Root Canals

Root Canals

Root Canals

Root canals are one of the most feared treatments in the dental field. Almost everyone has heard a horror story or is otherwise convinced that root canals are a last resort option. Fortunately, most of these are myths. Thanks to today's technology, there are many advances in dentistry that allow you to undergo a comfortable experience even when having a root canal.

What is a Root Canal?

Root canal treatment is the process of cleaning out the infected nerves (pulp) from a dead or dying tooth, allowing you to keep the tooth and hence retain the structure of your bone while being freed from any pain or irritation associated with that tooth.

There are many symptoms that are indicative of when a root canal is needed, which vary from person to person. The most common indication of a dying tooth is an abscess at the apex of the root. Abscesses can only be detected with an x-ray. In the absence of an abscess, there are other tests that can be done to determine whether a root canal is needed to eliminate pain in a tooth.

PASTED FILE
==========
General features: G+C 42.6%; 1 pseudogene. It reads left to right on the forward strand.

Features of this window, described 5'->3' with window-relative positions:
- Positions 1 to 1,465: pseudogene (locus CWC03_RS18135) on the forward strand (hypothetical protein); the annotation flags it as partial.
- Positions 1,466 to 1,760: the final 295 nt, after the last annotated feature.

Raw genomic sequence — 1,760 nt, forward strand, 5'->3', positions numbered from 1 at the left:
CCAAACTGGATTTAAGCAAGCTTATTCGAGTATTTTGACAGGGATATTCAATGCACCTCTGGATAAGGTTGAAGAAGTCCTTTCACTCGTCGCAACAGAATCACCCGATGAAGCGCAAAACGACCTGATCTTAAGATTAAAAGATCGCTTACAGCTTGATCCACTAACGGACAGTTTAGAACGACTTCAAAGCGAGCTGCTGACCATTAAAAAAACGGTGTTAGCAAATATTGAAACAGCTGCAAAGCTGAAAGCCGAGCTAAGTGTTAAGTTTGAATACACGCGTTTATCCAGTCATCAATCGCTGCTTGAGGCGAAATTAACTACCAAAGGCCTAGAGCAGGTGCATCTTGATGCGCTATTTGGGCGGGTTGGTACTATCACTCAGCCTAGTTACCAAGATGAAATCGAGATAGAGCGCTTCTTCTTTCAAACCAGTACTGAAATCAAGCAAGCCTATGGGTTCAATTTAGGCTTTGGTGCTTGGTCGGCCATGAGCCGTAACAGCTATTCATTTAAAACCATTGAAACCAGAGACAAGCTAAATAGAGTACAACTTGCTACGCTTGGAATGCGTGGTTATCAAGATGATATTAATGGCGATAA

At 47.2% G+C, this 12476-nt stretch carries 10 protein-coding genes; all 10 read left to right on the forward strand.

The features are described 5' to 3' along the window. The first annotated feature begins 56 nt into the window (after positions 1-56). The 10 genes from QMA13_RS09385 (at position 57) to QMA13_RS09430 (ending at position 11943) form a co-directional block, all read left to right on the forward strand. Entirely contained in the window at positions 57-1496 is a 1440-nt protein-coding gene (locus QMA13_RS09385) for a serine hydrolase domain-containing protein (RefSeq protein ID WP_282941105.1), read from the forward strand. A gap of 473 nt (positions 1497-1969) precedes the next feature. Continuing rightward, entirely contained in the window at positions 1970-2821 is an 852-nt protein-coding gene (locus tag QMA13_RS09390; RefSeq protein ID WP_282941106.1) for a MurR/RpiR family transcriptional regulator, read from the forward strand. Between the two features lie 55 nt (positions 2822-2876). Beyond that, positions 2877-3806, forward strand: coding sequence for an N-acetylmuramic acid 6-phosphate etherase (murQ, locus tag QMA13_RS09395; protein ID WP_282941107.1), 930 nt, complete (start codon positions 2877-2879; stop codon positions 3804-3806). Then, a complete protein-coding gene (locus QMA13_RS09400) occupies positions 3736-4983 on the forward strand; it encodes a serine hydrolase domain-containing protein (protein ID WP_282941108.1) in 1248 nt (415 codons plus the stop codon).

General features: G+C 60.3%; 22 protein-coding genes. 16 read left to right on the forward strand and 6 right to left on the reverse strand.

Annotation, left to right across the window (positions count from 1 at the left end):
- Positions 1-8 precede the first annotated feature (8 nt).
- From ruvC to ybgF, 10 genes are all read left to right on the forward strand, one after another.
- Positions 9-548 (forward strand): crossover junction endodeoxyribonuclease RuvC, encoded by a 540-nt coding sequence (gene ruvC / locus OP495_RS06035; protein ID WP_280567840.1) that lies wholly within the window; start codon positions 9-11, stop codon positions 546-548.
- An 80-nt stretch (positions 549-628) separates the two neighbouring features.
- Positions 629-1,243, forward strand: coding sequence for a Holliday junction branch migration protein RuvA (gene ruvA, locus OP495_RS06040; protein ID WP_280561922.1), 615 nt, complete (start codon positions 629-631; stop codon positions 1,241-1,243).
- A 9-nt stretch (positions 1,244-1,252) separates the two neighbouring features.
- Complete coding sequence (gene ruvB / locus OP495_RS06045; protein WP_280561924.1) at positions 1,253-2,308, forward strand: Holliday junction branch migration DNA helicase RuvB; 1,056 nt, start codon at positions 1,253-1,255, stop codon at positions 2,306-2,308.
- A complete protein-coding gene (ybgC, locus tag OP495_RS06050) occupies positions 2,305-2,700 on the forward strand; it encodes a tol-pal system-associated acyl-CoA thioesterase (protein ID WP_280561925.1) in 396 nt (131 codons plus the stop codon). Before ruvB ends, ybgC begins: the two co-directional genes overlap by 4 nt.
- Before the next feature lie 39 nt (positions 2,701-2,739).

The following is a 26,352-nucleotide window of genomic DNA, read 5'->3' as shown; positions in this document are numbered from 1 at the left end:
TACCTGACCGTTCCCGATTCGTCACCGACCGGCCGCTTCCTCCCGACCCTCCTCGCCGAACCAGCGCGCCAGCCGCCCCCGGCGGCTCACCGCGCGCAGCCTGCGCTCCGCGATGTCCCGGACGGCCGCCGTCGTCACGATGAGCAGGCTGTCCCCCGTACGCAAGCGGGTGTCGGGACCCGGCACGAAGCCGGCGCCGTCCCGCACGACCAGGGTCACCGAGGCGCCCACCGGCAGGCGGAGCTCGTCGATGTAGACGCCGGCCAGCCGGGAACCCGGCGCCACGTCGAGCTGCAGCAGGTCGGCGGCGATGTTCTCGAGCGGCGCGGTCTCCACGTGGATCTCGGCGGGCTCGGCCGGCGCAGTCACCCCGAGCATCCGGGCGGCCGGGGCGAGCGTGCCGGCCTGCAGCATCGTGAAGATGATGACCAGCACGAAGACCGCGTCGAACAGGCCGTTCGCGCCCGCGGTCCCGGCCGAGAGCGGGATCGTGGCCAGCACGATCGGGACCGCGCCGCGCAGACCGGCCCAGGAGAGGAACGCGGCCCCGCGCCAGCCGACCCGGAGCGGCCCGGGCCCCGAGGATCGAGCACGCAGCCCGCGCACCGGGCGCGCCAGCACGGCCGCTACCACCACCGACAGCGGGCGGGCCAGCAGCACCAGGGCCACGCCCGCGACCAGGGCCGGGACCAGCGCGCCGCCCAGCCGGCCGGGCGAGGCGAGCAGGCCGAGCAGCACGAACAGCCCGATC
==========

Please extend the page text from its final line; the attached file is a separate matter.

Root Canal Procedures

Performing a root canal is the most tedious of all dental procedures, and therefore may require a longer dental appointment. However, since dentists always use local anesthetic to numb the area, pain is eliminated throughout the procedure (alternative sedation options are available for those with additional concerns). Antibiotics are generally given to patients either before or after the procedure to facilitate the healing process.

Once the nerve of the tooth is removed, the overall structure of the tooth is weakened, much like the shell of a hollow egg. It is important to have a crown placed over a tooth soon after it is treated with a root canal to protect the tooth structure and keep it from splitting or fracturing.


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